Redwood City Spotlight: Lovejoy's Tea Room
Anglophiles and tea lovers rejoice: a proper English tea room is back on the mid-peninsula, making Lovejoy’s Tea Room the newest addition to Redwood City’s Main Street restaurant parade. Cue up “God Save the Queen,” because the procession of crumpets dotted with lemon curd, delicate tea sandwiches served on tiered platters, and bottomless pots of Yorkshire Gold has begun.
If the name “Lovejoy” sounds familiar, it is for good reason - possibly two. The first is that Lovejoy’s Tea Room was established and enjoys great popularity in San Francisco. “Lovejoy” might also ring a bell to those familiar with the British novels turned BBC series by the same name. The mystery-solving antiques dealer known as Lovejoy served as inspiration for the tea shops’ name.
Gina Meyers, the owner of the nascent location, explained that the shop is not the result of a franchise, but of a “friendly agreement” between herself and the tea shop founders. She also shared how the tea room’s homey and eclectic ambiance and hearty menu contradict misconceptions about English tea, namely that fine china and delicate sandwiches relegates “going for tea” to stuffy, dainty ladies with mere whispers of appetites.
“I tell people, I dare you to get through a Queen’s Tea without being stuffed,” Meyers chuckled. As one of the heartiest collections on the menu, the Queen’s Tea is an almost nonstop parade of tea sandwiches, crumpets, scones, salads, and fruit. As for the tea sandwiches, the options are plentiful; ranging from a simple cream cheese to the sharp and traditional Branston Pickle Chutney and cheddar. The abundance is then rounded out with a grand finale of beautiful petit fours that are almost too pretty to eat. Almost.
If the hearty selection of dainty fare doesn’t whet the appetite, or perhaps time does not allow for a leisurely procession of food, there is “pub fare” to choose from too - savory sausage rolls, Shepherd’s Pies, and quiche just to name a few. Add into the mix the bottomless pots of tea (of which the selection is from Britain’s pride, Taylors of Harrogate), and the issue quickly becomes not whether there will be enough to eat, but of how to choose, and where to fit it all.
The tea shop’s atmosphere is as much a part of the experience as the food. Described by Meyers as “funky and unpretentious,” this is the tea room where cups and saucers are not bound to their patterned mate, and almost every detail, from tablecloth to wall hangings, follows mix-and-match suit. Trimmed in a soft purple, the shop displays a smattering of antiques and trinkets one might see in the parlor of a fine lady’s home, or the cozy living room of a favorite granny. A poster of a young Queen Elizabeth, with a soft yet imposing Mona Lisa stare, casts a watchful eye on tea-sipping patrons.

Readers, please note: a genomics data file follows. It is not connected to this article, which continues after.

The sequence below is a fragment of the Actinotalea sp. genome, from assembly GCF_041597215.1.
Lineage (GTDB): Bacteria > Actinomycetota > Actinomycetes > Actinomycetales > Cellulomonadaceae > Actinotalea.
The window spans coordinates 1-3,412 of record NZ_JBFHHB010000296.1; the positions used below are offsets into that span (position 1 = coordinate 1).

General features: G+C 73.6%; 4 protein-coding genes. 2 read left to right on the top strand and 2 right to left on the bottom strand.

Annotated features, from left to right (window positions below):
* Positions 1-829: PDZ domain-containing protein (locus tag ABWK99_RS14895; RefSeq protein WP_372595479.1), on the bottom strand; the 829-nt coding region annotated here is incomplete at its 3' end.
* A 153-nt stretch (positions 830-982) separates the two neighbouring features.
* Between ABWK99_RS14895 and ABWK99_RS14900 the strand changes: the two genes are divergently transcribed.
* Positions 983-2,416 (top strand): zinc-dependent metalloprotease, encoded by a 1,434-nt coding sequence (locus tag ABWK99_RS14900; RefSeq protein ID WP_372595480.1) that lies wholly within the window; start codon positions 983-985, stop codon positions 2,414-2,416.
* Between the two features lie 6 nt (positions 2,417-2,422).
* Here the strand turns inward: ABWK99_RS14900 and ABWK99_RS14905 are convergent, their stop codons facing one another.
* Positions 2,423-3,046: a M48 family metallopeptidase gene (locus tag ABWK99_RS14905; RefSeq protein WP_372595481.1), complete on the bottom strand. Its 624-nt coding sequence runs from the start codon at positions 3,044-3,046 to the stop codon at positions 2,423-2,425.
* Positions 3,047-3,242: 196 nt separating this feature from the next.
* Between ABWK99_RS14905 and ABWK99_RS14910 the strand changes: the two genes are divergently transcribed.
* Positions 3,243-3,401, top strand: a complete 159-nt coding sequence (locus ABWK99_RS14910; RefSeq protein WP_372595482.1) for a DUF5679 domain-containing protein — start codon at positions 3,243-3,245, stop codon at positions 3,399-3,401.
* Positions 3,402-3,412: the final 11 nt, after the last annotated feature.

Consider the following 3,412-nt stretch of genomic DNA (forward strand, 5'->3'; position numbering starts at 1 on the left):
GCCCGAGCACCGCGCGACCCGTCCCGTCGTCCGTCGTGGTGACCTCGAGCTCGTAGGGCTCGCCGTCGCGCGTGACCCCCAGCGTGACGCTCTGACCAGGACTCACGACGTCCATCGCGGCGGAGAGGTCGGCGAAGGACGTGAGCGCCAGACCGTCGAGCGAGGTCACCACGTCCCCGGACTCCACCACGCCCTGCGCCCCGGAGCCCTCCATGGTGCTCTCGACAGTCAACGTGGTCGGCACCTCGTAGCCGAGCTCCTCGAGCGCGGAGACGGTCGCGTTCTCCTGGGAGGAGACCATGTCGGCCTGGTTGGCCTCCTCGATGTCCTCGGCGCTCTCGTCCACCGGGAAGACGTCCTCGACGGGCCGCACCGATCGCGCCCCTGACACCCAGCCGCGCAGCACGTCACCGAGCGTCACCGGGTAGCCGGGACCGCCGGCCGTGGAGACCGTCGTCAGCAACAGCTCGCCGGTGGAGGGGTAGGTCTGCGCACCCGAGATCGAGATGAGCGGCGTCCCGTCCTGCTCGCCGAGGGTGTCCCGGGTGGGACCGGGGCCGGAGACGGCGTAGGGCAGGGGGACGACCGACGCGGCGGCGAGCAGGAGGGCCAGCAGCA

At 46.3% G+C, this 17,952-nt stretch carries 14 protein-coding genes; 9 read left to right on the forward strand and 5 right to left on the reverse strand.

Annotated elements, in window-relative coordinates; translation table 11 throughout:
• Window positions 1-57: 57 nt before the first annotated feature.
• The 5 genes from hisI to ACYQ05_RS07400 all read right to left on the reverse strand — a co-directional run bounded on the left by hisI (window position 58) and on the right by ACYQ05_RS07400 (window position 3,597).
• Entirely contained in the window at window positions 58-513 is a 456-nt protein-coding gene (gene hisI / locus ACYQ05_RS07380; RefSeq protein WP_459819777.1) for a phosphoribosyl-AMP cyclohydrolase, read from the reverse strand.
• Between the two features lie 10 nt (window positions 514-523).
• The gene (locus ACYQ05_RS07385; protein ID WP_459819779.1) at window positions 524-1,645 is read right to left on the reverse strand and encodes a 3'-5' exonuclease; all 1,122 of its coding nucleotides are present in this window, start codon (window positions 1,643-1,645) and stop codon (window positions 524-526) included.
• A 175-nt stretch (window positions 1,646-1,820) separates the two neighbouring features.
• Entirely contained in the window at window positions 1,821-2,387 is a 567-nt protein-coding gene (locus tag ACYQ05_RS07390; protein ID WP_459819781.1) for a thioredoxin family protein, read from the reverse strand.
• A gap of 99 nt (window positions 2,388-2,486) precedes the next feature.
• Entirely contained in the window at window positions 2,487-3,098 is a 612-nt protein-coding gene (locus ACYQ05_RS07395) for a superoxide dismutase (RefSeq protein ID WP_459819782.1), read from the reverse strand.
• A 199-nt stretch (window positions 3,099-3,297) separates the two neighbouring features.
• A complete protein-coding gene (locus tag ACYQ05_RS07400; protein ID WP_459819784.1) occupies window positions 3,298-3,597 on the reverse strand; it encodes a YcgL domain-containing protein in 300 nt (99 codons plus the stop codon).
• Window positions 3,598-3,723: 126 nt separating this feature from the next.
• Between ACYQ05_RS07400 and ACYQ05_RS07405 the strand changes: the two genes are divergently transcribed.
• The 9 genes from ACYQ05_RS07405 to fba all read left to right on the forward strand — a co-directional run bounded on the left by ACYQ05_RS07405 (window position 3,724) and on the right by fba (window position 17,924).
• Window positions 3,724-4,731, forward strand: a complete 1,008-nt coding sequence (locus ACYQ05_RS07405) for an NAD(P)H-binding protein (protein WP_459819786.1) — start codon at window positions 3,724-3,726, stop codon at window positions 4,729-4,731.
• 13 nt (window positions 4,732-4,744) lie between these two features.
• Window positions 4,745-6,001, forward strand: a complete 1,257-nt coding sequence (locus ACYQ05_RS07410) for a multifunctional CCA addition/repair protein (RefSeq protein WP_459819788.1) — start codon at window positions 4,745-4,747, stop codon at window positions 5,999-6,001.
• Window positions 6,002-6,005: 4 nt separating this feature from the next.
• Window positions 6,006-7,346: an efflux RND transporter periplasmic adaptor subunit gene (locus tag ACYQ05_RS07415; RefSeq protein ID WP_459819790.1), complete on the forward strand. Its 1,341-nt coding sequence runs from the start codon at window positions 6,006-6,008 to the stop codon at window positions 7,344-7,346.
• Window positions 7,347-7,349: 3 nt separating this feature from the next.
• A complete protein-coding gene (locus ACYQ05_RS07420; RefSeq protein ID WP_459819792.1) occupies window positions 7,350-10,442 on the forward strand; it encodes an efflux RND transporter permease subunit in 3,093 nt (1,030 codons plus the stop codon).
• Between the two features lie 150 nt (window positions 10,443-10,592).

“I would say that I have been collecting items for the shop for about nine months,” Meyers said, “but really, I have been collecting things for years.” Her eye and dedication paid off. The strategic eclecticism emits a warm and cozy feel; an invitation to relax, turn off the cell phone, and stay awhile.
“What I love most about being in a tea room, is this idea of slowing down and enjoying yourself...really talking to someone, eating more slowly, drinking your tea,” the proprietor said. “The world is moving so fast these days, we need a place to slow down and rewind a bit.”
A San Francisco native, Meyers’ love of the tea room experience began when she was a young girl. Along with her mom and sister, Meyers would dress up, don one of her grandmother’s hats (some of which are displayed in the tea room) and go for tea. “I always loved going to the other tea rooms, but was drawn to Lovejoy’s the most.”
It was that pull that drew Meyers into the professional fold of Lovejoy’s. “I was working as a CPA and needed a change. I reached out to Lovejoy’s and ended up working as a waitress and managing The Attic (the associated antiques shop) for almost three years.”
Lovejoy’s celebrated its grand opening at 901 Main St. Dec. 2 and while Meyers will stick to the “tried and true” of the San Francisco Lovejoy’s, she is also looking forward to adding her own mark. “It’s important for me to feel like this is a part of the community,” she said. “I think with time I’ll add my own little touches and see what fits best for Redwood City.“
This article was originally published in Climate Magazine. Photo of Meyers by J. Ennis Kirkland. For more information about Climate, head to climaterwc.com
Simple Twist on a Tea Sandwich Classic: Coronation Chicken
Coronation chicken is the ultimate classic tea sandwich. Originating in the 1950s, (right around Queen Elizabeth's coronation, which make sense) there are lots of ways to make this mango, curry and chicken number. Most recipes are fairly involved, like this one from the Food Network. However, I have it on high authority from a pond-jumping friend that it can be recreated without all of the hassle. From Laura's kitchen to yours, here it is:
Note: Measurements are just a starting point, and can be adjusted to preferred taste
4 cups chopped, roasted chicken breast
1/2 cup sultanas
1/2 cup celery, chopped
1/3 cup mayonaise
1 teaspoon curry powder
1 tablespoon mango chutney
salt & pepper to taste.
Roast the chicken (or cheat and buy it roasted). Chop it up. Mix all of the other ingredients in a bowl. Taste and adjust as needed. Dump the chicken in, mix it all together. Taste and adjust again, if needed. Spread onto sandwich bread, cut into fours. Plate, serve, enjoy!